http://www.perlmonks.org?node_id=1199663

Hello fellow Monks,

I am looking for your advice on updating and my implemented module for encoding and decoding multiple formats. I wrote the module and tried to include as many formats I could. I know that there other formats that I have not added but in my case during the encoding decoding process has to be also converted to hex and vise versa, where I found problems with more formats that I have not included on my sample of code.

The whole idea behind the module, I am working for a telecommunication company and part of my daily job is to correct problems. The languages can vary globally since it is a live network with live customers and the format is in hex on a variety of encoding patterns. I had some cases that I had to create small scripts to process the packages before and after the nodes so I can observe encoding corruptions or not. Sample of previous questions that I was working that are similar with the module (Chinese to Hex and Hex to Chinese, Arabic to Hex and Hex to Arabic). After seeing my self that I need more and more encodings for more and more languages I end up saying that I need to write a simple module to do that for me instead of creating more or less the same code again and again.

So having said that, sample of code as the user would use the module based on the encodings that can be handled:

#!/usr/bin/perl
use utf8;
use strict;
use warnings;
use Cwd qw();
use Data::Dumper;
use feature 'say';

=alternative
BEGIN {
    push ( @INC, Cwd::cwd());
}
=cut

use Cwd qw();
use lib (Cwd::cwd());

use Foo::Bar qw(ascii2hexEncode hex2ascciiDecode hexOutput);

binmode( STDOUT, ':utf8' );

my @lanquages = qw(
    Chinese
    Japanese
    Russian
    Greek
    Arabic
    );

my @strs = (
    "這是一個測試",
    "これはテストです",
    "Это тест",
    "Αυτό είναι ένα τεστ",
    "هذا اختبار"
    );

my @flags = (
    'UCS-2',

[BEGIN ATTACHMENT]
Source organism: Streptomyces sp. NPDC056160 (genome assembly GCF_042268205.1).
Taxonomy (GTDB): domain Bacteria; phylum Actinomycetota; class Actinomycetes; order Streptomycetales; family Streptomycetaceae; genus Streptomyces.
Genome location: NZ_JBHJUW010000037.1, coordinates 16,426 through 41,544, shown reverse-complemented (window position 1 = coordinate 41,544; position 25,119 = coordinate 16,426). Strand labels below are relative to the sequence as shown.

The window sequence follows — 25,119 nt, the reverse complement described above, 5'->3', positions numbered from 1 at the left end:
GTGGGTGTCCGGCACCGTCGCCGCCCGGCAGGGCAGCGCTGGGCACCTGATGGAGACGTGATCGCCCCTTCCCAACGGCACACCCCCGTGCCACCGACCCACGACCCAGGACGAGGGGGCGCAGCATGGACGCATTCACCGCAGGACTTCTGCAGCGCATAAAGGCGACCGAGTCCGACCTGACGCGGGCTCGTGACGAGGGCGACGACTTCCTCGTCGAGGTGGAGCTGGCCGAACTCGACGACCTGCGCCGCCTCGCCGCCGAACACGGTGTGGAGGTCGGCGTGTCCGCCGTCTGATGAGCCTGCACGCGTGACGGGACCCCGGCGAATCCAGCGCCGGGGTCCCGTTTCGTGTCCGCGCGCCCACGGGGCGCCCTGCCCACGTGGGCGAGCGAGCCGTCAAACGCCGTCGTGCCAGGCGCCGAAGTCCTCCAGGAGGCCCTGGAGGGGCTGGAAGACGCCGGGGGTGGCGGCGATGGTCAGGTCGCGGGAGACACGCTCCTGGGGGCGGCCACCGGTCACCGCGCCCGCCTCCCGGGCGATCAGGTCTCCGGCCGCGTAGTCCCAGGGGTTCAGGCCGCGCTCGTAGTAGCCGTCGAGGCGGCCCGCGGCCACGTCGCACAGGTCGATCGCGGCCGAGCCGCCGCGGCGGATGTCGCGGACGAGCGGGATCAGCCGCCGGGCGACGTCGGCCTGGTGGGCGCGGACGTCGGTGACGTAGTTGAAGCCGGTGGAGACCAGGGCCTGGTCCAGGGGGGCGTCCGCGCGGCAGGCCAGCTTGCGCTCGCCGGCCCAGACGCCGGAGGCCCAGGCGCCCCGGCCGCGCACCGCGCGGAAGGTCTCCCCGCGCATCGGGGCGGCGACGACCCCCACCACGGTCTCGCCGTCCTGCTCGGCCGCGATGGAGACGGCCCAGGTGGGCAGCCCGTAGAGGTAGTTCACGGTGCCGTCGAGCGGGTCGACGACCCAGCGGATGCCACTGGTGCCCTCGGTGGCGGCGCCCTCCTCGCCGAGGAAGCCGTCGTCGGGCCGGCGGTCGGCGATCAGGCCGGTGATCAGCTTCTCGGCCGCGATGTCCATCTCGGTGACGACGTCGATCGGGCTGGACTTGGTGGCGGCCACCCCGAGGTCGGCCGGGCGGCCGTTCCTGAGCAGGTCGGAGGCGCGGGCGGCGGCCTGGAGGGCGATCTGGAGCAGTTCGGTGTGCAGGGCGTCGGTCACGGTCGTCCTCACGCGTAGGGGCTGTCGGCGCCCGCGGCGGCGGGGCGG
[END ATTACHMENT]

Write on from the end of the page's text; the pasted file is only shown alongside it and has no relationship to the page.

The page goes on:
'UCS-2BE',
    'UCS-2LE',
    'UTF-7',
    'UTF-8',
    'utf-8-strict',
    'UTF-16',
    'UTF-16BE',
    'UTF-16LE',
    'UTF-32',
    'UTF-32BE',
    'UTF-32LE',
    );

my %hashOutput;
while ( defined ( my $flag = shift @flags ) ) {
    for ( 0 .. $#lanquages ) {
	my $hexEncoded = ascii2hexEncode($flag, $strs$_);
	say $lanquages$_ . " " . $flag;
	print Dumper hexOutput($flag, $strs$_);
	say hex2ascciiDecode($flag, $hexEncoded);
	say "";
	# $hashOutput{$flag}{$lanquages$_} = {
	# 'hex' => hexOutput($flag, $strs$_),
	# 'ascci' => hex2ascciiDecode($flag, $hexEncoded),
        # }
    }

}
# print Dumper \%hashOutput;

__END__

Arabic UCS-2
$VAR1 = [
          '06 47 06 30 06 27 00 20 06 27',
          '06 2e 06 2a 06 28 06 27 06 31'
        ]
هذا اختبار

Arabic UTF-8
$VAR1 = [
          'd9 87 d8 b0 d8 a7 20 d8 a7 d8',
          'ae d8 aa d8 a8 d8 a7 d8 b1'
        ]
هذا اختبار

Arabic utf-8-strict
$VAR1 = [
          'd9 87 d8 b0 d8 a7 20 d8 a7 d8',
          'ae d8 aa d8 a8 d8 a7 d8 b1'
        ]
هذا اختبار

Arabic UTF-16
$VAR1 = [
          'fe ff 06 47 06 30 06 27 00 20',
          '06 27 06 2e 06 2a 06 28 06 27',
          '06 31'
        ]
هذا اختبار

Arabic UTF-16BE
$VAR1 = [
          '06 47 06 30 06 27 00 20 06 27',
          '06 2e 06 2a 06 28 06 27 06 31'
        ]
هذا اختبار

Arabic UTF-32
$VAR1 = [
          '00 00 fe ff 00 00 06 47 00 00',
          '06 30 00 00 06 27 00 00 00 20',
          '00 00 06 27 00 00 06 2e 00 00',
          '06 2a 00 00 06 28 00 00 06 27',
          '00 00 06 31'
        ]
هذا اختبار

Arabic UTF-32LE
$VAR1 = [
          '47 06 00 00 30 06 00 00 27 06',
          '00 00 20 00 00 00 27 06 00 00',
          '2e 06 00 00 2a 06 00 00 28 06',
          '00 00 27 06 00 00 31 06 00 00'
        ]
هذا اختبار

The actual module, that I still have not found a good name to apply. Any ideas for naming please feel free to propose.